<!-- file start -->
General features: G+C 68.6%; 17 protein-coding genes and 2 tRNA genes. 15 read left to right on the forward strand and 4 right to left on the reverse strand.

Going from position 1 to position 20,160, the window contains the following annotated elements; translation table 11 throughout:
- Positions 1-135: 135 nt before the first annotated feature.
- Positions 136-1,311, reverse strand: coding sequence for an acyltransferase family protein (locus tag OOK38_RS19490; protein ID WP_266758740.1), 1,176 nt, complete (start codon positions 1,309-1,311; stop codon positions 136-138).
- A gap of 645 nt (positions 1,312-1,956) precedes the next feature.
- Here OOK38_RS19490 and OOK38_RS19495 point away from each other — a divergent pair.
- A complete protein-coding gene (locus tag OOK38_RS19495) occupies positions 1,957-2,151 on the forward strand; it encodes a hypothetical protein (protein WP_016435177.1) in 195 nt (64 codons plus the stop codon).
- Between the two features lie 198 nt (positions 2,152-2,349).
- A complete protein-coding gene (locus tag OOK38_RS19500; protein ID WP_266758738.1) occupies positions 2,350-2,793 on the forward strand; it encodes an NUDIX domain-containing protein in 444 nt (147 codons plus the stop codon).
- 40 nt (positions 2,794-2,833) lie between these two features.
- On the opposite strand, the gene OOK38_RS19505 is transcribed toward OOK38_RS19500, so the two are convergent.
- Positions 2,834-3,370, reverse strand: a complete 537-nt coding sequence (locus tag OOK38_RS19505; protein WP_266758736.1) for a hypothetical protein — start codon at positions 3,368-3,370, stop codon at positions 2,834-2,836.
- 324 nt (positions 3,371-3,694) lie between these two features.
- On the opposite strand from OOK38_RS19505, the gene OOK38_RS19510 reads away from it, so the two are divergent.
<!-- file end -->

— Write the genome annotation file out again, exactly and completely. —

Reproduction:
General features: G+C 68.6%; 17 protein-coding genes and 2 tRNA genes. 15 read left to right on the forward strand and 4 right to left on the reverse strand.

Going from position 1 to position 20,160, the window contains the following annotated elements; translation table 11 throughout:
- Positions 1-135: 135 nt before the first annotated feature.
- Positions 136-1,311, reverse strand: coding sequence for an acyltransferase family protein (locus tag OOK38_RS19490; protein ID WP_266758740.1), 1,176 nt, complete (start codon positions 1,309-1,311; stop codon positions 136-138).
- A gap of 645 nt (positions 1,312-1,956) precedes the next feature.
- Here OOK38_RS19490 and OOK38_RS19495 point away from each other — a divergent pair.
- A complete protein-coding gene (locus tag OOK38_RS19495) occupies positions 1,957-2,151 on the forward strand; it encodes a hypothetical protein (protein WP_016435177.1) in 195 nt (64 codons plus the stop codon).
- Between the two features lie 198 nt (positions 2,152-2,349).
- A complete protein-coding gene (locus tag OOK38_RS19500; protein ID WP_266758738.1) occupies positions 2,350-2,793 on the forward strand; it encodes an NUDIX domain-containing protein in 444 nt (147 codons plus the stop codon).
- 40 nt (positions 2,794-2,833) lie between these two features.
- On the opposite strand, the gene OOK38_RS19505 is transcribed toward OOK38_RS19500, so the two are convergent.
- Positions 2,834-3,370, reverse strand: a complete 537-nt coding sequence (locus tag OOK38_RS19505; protein WP_266758736.1) for a hypothetical protein — start codon at positions 3,368-3,370, stop codon at positions 2,834-2,836.
- 324 nt (positions 3,371-3,694) lie between these two features.
- On the opposite strand from OOK38_RS19505, the gene OOK38_RS19510 reads away from it, so the two are divergent.